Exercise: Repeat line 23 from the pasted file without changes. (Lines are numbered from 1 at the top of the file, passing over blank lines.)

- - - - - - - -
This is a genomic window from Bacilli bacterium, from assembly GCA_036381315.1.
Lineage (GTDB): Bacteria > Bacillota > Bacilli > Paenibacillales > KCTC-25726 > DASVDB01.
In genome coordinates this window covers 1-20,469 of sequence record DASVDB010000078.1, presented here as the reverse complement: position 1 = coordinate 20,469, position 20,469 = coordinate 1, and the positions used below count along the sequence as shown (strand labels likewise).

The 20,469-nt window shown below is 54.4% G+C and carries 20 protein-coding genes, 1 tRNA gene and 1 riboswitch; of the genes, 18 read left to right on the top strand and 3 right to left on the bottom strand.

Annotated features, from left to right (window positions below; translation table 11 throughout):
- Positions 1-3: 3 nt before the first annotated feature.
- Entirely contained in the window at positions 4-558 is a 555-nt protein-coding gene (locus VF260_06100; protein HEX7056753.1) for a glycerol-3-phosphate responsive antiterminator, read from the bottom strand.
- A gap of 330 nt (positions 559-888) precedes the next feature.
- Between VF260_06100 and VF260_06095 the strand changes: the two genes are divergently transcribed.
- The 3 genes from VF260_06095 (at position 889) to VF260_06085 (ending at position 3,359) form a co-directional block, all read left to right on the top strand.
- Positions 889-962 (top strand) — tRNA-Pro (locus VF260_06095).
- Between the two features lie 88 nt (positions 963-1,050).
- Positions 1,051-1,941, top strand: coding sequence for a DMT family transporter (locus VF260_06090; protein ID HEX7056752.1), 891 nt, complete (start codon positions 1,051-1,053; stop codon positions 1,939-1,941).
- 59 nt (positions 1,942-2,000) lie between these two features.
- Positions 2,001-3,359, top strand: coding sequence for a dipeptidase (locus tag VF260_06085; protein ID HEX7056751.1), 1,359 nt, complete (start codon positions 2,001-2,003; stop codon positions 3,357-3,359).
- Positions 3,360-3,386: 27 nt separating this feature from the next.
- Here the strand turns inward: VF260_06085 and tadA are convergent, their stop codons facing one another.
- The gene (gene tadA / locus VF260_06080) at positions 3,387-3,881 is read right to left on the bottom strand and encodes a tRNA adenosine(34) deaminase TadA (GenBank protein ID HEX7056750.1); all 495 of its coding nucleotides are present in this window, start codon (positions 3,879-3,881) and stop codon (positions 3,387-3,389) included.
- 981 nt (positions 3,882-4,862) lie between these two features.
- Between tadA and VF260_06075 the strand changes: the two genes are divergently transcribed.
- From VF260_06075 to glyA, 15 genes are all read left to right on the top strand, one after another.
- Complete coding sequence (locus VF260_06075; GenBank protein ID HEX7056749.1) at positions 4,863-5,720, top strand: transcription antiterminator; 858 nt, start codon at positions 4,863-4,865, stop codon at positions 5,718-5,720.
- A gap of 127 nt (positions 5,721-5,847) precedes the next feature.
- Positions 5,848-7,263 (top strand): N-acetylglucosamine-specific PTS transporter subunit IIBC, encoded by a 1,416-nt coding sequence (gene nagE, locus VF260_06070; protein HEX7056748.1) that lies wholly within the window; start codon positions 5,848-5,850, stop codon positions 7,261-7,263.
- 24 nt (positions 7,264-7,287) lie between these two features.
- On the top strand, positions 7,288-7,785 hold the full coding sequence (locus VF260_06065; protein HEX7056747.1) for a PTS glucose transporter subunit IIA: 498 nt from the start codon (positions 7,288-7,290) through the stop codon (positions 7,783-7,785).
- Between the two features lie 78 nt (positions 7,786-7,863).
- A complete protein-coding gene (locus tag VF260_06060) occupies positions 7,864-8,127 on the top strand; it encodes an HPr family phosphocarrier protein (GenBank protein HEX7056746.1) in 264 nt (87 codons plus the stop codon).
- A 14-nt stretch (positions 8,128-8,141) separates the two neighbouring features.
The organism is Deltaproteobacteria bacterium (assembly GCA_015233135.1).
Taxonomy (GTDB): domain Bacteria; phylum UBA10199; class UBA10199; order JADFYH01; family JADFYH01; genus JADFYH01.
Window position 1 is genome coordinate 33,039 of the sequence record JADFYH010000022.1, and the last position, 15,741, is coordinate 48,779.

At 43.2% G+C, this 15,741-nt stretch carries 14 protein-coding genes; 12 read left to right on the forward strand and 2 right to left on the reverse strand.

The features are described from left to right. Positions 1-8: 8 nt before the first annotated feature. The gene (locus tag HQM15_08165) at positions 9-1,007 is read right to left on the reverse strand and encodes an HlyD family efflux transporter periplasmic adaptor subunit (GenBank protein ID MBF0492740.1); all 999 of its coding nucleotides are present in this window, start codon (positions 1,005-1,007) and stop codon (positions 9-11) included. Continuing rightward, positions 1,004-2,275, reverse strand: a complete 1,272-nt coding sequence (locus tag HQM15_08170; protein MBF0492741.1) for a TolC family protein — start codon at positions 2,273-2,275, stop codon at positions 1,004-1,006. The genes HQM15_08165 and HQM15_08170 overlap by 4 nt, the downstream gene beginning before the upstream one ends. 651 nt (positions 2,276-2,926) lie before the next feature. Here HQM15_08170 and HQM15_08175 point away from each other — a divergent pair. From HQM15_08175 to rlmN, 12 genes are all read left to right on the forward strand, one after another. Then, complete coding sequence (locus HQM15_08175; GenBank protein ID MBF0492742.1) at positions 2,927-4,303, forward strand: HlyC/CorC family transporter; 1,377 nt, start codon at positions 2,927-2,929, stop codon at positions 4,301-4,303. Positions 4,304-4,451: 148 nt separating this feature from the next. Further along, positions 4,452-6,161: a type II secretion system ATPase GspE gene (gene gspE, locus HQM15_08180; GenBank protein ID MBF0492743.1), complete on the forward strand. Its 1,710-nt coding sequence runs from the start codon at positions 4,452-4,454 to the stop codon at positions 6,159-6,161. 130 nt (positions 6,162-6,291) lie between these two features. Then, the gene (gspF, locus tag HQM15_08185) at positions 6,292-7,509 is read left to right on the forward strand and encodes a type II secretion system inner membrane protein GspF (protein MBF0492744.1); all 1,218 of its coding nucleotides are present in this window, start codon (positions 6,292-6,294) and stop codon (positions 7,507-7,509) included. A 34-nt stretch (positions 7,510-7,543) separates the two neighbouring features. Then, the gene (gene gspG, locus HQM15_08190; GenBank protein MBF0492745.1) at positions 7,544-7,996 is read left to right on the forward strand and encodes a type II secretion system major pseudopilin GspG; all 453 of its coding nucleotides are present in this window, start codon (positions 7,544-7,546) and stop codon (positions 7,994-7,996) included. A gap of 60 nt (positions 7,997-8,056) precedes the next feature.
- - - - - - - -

- A gap of 127 nt (positions 5,721-5,847) precedes the next feature.